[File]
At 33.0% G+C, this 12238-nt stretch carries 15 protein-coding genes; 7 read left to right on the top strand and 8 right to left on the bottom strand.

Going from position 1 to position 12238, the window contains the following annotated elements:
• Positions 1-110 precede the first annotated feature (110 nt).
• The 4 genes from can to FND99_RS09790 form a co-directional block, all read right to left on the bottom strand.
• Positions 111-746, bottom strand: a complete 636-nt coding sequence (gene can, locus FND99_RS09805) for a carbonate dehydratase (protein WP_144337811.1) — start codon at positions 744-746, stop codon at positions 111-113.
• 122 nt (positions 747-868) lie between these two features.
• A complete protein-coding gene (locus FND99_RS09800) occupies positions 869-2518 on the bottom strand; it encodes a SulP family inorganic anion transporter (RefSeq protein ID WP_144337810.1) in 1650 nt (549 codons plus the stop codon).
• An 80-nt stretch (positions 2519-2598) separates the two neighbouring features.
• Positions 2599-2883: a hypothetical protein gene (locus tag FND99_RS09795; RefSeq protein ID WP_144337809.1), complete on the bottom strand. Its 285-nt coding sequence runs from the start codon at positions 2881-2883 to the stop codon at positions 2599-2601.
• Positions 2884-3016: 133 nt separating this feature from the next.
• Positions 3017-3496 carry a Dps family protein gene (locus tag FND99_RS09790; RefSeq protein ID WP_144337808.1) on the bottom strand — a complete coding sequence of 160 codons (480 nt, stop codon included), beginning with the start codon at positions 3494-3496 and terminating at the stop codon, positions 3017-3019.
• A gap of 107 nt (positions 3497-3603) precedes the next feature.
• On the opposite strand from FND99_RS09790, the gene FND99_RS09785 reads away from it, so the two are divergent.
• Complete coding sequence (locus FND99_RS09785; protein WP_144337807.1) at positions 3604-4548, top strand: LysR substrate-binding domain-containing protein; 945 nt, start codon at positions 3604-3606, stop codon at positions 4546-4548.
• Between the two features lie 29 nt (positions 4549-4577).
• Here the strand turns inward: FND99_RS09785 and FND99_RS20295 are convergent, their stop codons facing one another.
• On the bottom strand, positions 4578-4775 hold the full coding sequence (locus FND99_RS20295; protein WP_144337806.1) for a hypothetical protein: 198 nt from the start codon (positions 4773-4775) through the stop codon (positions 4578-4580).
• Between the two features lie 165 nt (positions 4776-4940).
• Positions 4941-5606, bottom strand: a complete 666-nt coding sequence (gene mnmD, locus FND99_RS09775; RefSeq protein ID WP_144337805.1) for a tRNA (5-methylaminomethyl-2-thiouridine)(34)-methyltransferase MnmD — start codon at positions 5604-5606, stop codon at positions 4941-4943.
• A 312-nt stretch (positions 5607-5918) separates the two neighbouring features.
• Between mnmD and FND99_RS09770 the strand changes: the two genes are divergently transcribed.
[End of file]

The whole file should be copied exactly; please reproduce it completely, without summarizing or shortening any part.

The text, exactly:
At 33.0% G+C, this 12238-nt stretch carries 15 protein-coding genes; 7 read left to right on the top strand and 8 right to left on the bottom strand.

Going from position 1 to position 12238, the window contains the following annotated elements:
• Positions 1-110 precede the first annotated feature (110 nt).
• The 4 genes from can to FND99_RS09790 form a co-directional block, all read right to left on the bottom strand.
• Positions 111-746, bottom strand: a complete 636-nt coding sequence (gene can, locus FND99_RS09805) for a carbonate dehydratase (protein WP_144337811.1) — start codon at positions 744-746, stop codon at positions 111-113.
• 122 nt (positions 747-868) lie between these two features.
• A complete protein-coding gene (locus FND99_RS09800) occupies positions 869-2518 on the bottom strand; it encodes a SulP family inorganic anion transporter (RefSeq protein ID WP_144337810.1) in 1650 nt (549 codons plus the stop codon).
• An 80-nt stretch (positions 2519-2598) separates the two neighbouring features.
• Positions 2599-2883: a hypothetical protein gene (locus tag FND99_RS09795; RefSeq protein ID WP_144337809.1), complete on the bottom strand. Its 285-nt coding sequence runs from the start codon at positions 2881-2883 to the stop codon at positions 2599-2601.
• Positions 2884-3016: 133 nt separating this feature from the next.
• Positions 3017-3496 carry a Dps family protein gene (locus tag FND99_RS09790; RefSeq protein ID WP_144337808.1) on the bottom strand — a complete coding sequence of 160 codons (480 nt, stop codon included), beginning with the start codon at positions 3494-3496 and terminating at the stop codon, positions 3017-3019.
• A gap of 107 nt (positions 3497-3603) precedes the next feature.
• On the opposite strand from FND99_RS09790, the gene FND99_RS09785 reads away from it, so the two are divergent.
• Complete coding sequence (locus FND99_RS09785; protein WP_144337807.1) at positions 3604-4548, top strand: LysR substrate-binding domain-containing protein; 945 nt, start codon at positions 3604-3606, stop codon at positions 4546-4548.
• Between the two features lie 29 nt (positions 4549-4577).
• Here the strand turns inward: FND99_RS09785 and FND99_RS20295 are convergent, their stop codons facing one another.
• On the bottom strand, positions 4578-4775 hold the full coding sequence (locus FND99_RS20295; protein WP_144337806.1) for a hypothetical protein: 198 nt from the start codon (positions 4773-4775) through the stop codon (positions 4578-4580).
• Between the two features lie 165 nt (positions 4776-4940).
• Positions 4941-5606, bottom strand: a complete 666-nt coding sequence (gene mnmD, locus FND99_RS09775; RefSeq protein ID WP_144337805.1) for a tRNA (5-methylaminomethyl-2-thiouridine)(34)-methyltransferase MnmD — start codon at positions 5604-5606, stop codon at positions 4941-4943.
• A 312-nt stretch (positions 5607-5918) separates the two neighbouring features.
• Between mnmD and FND99_RS09770 the strand changes: the two genes are divergently transcribed.